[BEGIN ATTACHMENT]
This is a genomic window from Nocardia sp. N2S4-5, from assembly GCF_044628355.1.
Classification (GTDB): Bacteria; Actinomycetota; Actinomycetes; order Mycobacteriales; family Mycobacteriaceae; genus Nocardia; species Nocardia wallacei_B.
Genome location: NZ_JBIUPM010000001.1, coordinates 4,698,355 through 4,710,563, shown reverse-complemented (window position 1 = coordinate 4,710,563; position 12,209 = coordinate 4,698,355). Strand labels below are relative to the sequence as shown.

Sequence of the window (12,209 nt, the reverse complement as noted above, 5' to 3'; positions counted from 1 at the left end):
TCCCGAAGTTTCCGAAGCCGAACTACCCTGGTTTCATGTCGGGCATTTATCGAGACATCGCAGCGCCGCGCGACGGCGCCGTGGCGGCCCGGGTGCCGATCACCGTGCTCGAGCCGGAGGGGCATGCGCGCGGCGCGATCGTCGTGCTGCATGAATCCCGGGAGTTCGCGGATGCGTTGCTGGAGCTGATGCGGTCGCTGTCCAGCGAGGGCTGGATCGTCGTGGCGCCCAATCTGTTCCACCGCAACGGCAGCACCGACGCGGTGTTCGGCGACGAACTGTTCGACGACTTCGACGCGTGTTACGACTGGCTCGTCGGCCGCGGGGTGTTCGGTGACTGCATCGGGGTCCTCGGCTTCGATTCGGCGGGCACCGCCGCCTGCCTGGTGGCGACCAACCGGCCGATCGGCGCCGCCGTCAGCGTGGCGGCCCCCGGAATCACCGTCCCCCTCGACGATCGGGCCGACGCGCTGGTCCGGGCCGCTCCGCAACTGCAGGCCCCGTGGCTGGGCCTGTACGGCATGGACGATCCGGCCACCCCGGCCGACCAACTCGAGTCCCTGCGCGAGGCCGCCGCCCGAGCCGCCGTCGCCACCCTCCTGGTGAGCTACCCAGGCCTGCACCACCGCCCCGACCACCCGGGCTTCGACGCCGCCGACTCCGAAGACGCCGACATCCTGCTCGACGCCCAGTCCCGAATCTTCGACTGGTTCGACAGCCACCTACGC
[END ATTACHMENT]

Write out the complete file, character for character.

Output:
This is a genomic window from Nocardia sp. N2S4-5, from assembly GCF_044628355.1.
Classification (GTDB): Bacteria; Actinomycetota; Actinomycetes; order Mycobacteriales; family Mycobacteriaceae; genus Nocardia; species Nocardia wallacei_B.
Genome location: NZ_JBIUPM010000001.1, coordinates 4,698,355 through 4,710,563, shown reverse-complemented (window position 1 = coordinate 4,710,563; position 12,209 = coordinate 4,698,355). Strand labels below are relative to the sequence as shown.

Sequence of the window (12,209 nt, the reverse complement as noted above, 5' to 3'; positions counted from 1 at the left end):
TCCCGAAGTTTCCGAAGCCGAACTACCCTGGTTTCATGTCGGGCATTTATCGAGACATCGCAGCGCCGCGCGACGGCGCCGTGGCGGCCCGGGTGCCGATCACCGTGCTCGAGCCGGAGGGGCATGCGCGCGGCGCGATCGTCGTGCTGCATGAATCCCGGGAGTTCGCGGATGCGTTGCTGGAGCTGATGCGGTCGCTGTCCAGCGAGGGCTGGATCGTCGTGGCGCCCAATCTGTTCCACCGCAACGGCAGCACCGACGCGGTGTTCGGCGACGAACTGTTCGACGACTTCGACGCGTGTTACGACTGGCTCGTCGGCCGCGGGGTGTTCGGTGACTGCATCGGGGTCCTCGGCTTCGATTCGGCGGGCACCGCCGCCTGCCTGGTGGCGACCAACCGGCCGATCGGCGCCGCCGTCAGCGTGGCGGCCCCCGGAATCACCGTCCCCCTCGACGATCGGGCCGACGCGCTGGTCCGGGCCGCTCCGCAACTGCAGGCCCCGTGGCTGGGCCTGTACGGCATGGACGATCCGGCCACCCCGGCCGACCAACTCGAGTCCCTGCGCGAGGCCGCCGCCCGAGCCGCCGTCGCCACCCTCCTGGTGAGCTACCCAGGCCTGCACCACCGCCCCGACCACCCGGGCTTCGACGCCGCCGACTCCGAAGACGCCGACATCCTGCTCGACGCCCAGTCCCGAATCTTCGACTGGTTCGACAGCCACCTACGC